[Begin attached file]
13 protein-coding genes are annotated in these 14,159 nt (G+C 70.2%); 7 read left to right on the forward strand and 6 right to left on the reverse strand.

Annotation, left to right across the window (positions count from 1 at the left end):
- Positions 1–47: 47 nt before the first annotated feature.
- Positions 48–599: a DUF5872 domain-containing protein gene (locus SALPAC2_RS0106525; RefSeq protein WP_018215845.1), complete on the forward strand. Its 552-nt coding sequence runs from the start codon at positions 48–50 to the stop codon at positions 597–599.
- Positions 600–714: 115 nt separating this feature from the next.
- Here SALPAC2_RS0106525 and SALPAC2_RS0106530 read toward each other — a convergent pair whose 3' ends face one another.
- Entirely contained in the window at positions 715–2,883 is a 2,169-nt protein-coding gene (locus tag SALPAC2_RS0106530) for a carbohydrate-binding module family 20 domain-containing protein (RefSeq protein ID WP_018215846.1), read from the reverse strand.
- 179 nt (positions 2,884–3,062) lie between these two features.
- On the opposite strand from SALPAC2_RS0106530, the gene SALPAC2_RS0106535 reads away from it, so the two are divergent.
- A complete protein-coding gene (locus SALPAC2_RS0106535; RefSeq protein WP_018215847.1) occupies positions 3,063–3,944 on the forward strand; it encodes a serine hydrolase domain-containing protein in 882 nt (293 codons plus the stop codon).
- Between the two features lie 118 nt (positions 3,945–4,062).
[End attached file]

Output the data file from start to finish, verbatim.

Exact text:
13 protein-coding genes are annotated in these 14,159 nt (G+C 70.2%); 7 read left to right on the forward strand and 6 right to left on the reverse strand.

Annotation, left to right across the window (positions count from 1 at the left end):
- Positions 1–47: 47 nt before the first annotated feature.
- Positions 48–599: a DUF5872 domain-containing protein gene (locus SALPAC2_RS0106525; RefSeq protein WP_018215845.1), complete on the forward strand. Its 552-nt coding sequence runs from the start codon at positions 48–50 to the stop codon at positions 597–599.
- Positions 600–714: 115 nt separating this feature from the next.
- Here SALPAC2_RS0106525 and SALPAC2_RS0106530 read toward each other — a convergent pair whose 3' ends face one another.
- Entirely contained in the window at positions 715–2,883 is a 2,169-nt protein-coding gene (locus tag SALPAC2_RS0106530) for a carbohydrate-binding module family 20 domain-containing protein (RefSeq protein ID WP_018215846.1), read from the reverse strand.
- 179 nt (positions 2,884–3,062) lie between these two features.
- On the opposite strand from SALPAC2_RS0106530, the gene SALPAC2_RS0106535 reads away from it, so the two are divergent.
- A complete protein-coding gene (locus SALPAC2_RS0106535; RefSeq protein WP_018215847.1) occupies positions 3,063–3,944 on the forward strand; it encodes a serine hydrolase domain-containing protein in 882 nt (293 codons plus the stop codon).
- Between the two features lie 118 nt (positions 3,945–4,062).